Viva la revolucion!
Press Conference Tuesday, March 2nd 11:00 AM
Transport Workers Union Local 100
Quill Room (508)
80 West End Ave. (entrance on 64th St.)
New York, NY 10023
- Seven U.S. Doctors Return From Month-Long Service in Haiti
- Five of the Young Physicians Hail From Harlem, Brooklyn, the Bronx, and Staten Island.
Seven young women doctors return home from post-earthquake Haiti on March 1st. Working long shifts around the clock for the past four weeks in a field hospital without running water, they were able to treat thousands of Haitians in need of medical services in the area of Croix des Bouquets. Working and living among the people in extremely precarious conditions, they slept for a few hours daily on the ground in small tents whenever they could.
These physicians come from Harlem, Brooklyn, the Bronx, and Staten Island in New York City and from Houston, Texas and Oakland, California.
On their first day of work, approximately 2,000 people passed through the hospital for an array of medical care, ranging from urgent surgeries and wound care to delivering babies. For many of the patients it was the first time they had ever seen a doctor.
According to Dr. Melissa Mitchell, their priority has been to serve children, women and the elderly because they are at highest risk for infectious diseases. “Each of our doctors treated 100-150 patients a day. Many who arrived at the tent hospital suffered with malaria, typhoid, infectious diarrhea and malnutrition.”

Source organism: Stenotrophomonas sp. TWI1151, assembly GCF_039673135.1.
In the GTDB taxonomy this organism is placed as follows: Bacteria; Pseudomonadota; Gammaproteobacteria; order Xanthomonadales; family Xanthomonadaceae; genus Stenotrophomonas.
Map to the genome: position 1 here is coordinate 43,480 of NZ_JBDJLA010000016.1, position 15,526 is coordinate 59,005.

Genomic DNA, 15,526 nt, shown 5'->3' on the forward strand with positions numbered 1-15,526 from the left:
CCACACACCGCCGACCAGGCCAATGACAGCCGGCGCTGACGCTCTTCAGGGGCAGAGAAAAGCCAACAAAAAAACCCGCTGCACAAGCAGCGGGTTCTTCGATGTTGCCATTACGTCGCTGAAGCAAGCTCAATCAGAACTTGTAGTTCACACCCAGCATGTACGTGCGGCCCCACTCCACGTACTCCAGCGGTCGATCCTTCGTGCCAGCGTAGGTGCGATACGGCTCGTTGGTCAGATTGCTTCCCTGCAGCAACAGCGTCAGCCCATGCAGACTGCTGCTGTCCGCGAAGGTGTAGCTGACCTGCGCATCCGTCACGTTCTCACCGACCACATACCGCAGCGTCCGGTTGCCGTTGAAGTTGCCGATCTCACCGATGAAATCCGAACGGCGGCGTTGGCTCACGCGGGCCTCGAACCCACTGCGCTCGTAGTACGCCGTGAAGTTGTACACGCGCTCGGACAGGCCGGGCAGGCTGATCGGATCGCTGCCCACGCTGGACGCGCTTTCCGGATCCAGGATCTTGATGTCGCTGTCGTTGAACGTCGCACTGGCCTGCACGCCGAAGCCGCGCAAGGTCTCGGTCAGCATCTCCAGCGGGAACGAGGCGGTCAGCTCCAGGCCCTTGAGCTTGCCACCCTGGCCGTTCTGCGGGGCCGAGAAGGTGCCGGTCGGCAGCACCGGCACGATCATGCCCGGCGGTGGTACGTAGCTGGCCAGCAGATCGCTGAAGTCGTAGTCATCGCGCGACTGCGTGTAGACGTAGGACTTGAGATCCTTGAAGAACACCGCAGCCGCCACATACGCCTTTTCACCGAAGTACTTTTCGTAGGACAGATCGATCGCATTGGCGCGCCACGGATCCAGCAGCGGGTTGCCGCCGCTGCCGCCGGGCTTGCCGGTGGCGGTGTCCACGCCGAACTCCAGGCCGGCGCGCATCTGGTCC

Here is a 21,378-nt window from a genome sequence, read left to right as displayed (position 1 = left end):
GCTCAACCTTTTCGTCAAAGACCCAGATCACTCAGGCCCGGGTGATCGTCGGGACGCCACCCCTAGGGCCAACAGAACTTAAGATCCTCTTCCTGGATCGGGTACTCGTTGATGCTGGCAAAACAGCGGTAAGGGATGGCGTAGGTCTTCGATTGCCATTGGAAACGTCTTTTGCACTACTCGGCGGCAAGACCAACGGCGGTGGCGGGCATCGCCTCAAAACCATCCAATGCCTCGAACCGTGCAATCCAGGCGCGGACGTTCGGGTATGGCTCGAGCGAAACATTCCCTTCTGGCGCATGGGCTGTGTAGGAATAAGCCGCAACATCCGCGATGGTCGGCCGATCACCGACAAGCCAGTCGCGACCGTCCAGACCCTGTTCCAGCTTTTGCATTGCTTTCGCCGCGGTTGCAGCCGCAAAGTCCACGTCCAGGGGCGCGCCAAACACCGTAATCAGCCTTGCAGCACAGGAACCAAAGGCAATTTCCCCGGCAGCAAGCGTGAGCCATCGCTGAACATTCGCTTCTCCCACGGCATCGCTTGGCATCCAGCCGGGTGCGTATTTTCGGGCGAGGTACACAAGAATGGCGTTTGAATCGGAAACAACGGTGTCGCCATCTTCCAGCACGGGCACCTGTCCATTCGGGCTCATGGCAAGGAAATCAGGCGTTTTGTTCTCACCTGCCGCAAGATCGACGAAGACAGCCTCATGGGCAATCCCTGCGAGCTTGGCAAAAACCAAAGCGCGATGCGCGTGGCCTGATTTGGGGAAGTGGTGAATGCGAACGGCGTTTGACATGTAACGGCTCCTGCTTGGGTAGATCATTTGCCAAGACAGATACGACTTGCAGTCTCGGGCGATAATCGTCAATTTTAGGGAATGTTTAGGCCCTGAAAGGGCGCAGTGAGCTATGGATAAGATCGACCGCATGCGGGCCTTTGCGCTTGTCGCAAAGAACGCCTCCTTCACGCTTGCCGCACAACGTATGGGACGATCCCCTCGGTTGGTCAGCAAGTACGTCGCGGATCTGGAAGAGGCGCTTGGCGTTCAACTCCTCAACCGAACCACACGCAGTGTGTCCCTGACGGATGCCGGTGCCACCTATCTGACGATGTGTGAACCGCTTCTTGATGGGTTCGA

“Many of the people we examined are victims of both the earthquake and the legacy of an inadequate national healthcare system that has ignored them completely,” said Dr. Wing Wu. “We have come here to do what we can: practice medicine in the service of humanity. “
The doctors are U.S. graduates of the Latin American School of Medicine in Havana, Cuba (LASM). They worked with the Henry Reeve Medical Brigade, Cuba’s disaster response medical specialist team.
“These dedicated and skilled young doctors were uniquely prepared for the multiple challenges of this urgent mission,” said Rev. Lucius Walker Jr., executive director of the Interreligious Foundation for Community Organization (IFCO), which administers the scholarship program for U.S. students. IFCO raised funds from its grassroots network and received a special grant from the Nathan Cummings Foundation to support this medical service project.
The doctors delivered half a ton of medical supplies which they personally delivered to Haiti.
IFCO is also collaborating with Local 100 of the Transit Workers Union to organize a container shipment of medicines, medical supplies, tents and cots to Haiti.
IFCO is a national ecumenical not for profit agency which has been working for racial social and economic justice since 1967.